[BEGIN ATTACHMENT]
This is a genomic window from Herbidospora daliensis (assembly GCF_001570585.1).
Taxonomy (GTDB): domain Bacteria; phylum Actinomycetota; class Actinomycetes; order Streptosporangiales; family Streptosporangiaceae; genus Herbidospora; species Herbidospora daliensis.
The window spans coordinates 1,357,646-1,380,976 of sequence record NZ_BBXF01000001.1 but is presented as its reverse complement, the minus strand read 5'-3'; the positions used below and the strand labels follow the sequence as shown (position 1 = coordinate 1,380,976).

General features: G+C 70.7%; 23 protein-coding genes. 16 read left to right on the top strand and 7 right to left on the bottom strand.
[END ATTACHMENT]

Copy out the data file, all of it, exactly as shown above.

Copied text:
This is a genomic window from Herbidospora daliensis (assembly GCF_001570585.1).
Taxonomy (GTDB): domain Bacteria; phylum Actinomycetota; class Actinomycetes; order Streptosporangiales; family Streptosporangiaceae; genus Herbidospora; species Herbidospora daliensis.
The window spans coordinates 1,357,646-1,380,976 of sequence record NZ_BBXF01000001.1 but is presented as its reverse complement, the minus strand read 5'-3'; the positions used below and the strand labels follow the sequence as shown (position 1 = coordinate 1,380,976).

General features: G+C 70.7%; 23 protein-coding genes. 16 read left to right on the top strand and 7 right to left on the bottom strand.